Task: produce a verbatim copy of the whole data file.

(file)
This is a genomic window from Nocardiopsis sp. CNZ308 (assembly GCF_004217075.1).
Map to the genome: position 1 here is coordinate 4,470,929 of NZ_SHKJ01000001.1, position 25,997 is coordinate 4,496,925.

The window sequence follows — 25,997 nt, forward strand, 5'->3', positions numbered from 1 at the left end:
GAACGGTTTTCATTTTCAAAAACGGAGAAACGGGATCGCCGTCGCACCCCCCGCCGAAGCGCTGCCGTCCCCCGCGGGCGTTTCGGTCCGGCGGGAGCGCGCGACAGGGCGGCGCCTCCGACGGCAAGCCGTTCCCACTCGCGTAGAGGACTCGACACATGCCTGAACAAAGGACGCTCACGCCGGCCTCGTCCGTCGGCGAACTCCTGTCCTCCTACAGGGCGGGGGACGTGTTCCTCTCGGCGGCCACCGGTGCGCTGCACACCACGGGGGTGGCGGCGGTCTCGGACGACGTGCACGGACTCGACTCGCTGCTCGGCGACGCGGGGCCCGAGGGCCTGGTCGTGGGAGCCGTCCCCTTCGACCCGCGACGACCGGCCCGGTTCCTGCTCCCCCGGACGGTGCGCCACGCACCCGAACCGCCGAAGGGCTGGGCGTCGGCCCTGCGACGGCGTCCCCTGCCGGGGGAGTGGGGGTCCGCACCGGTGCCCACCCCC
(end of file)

This is a genomic window from Nocardiopsis sp. CNZ308 (assembly GCF_004217075.1).
Map to the genome: position 1 here is coordinate 4,470,929 of NZ_SHKJ01000001.1, position 25,997 is coordinate 4,496,925.

The window sequence follows — 25,997 nt, forward strand, 5'->3', positions numbered from 1 at the left end:
GAACGGTTTTCATTTTCAAAAACGGAGAAACGGGATCGCCGTCGCACCCCCCGCCGAAGCGCTGCCGTCCCCCGCGGGCGTTTCGGTCCGGCGGGAGCGCGCGACAGGGCGGCGCCTCCGACGGCAAGCCGTTCCCACTCGCGTAGAGGACTCGACACATGCCTGAACAAAGGACGCTCACGCCGGCCTCGTCCGTCGGCGAACTCCTGTCCTCCTACAGGGCGGGGGACGTGTTCCTCTCGGCGGCCACCGGTGCGCTGCACACCACGGGGGTGGCGGCGGTCTCGGACGACGTGCACGGACTCGACTCGCTGCTCGGCGACGCGGGGCCCGAGGGCCTGGTCGTGGGAGCCGTCCCCTTCGACCCGCGACGACCGGCCCGGTTCCTGCTCCCCCGGACGGTGCGCCACGCACCCGAACCGCCGAAGGGCTGGGCGTCGGCCCTGCGACGGCGTCCCCTGCCGGGGGAGTGGGGGTCCGCACCGGTGCCCACCCCC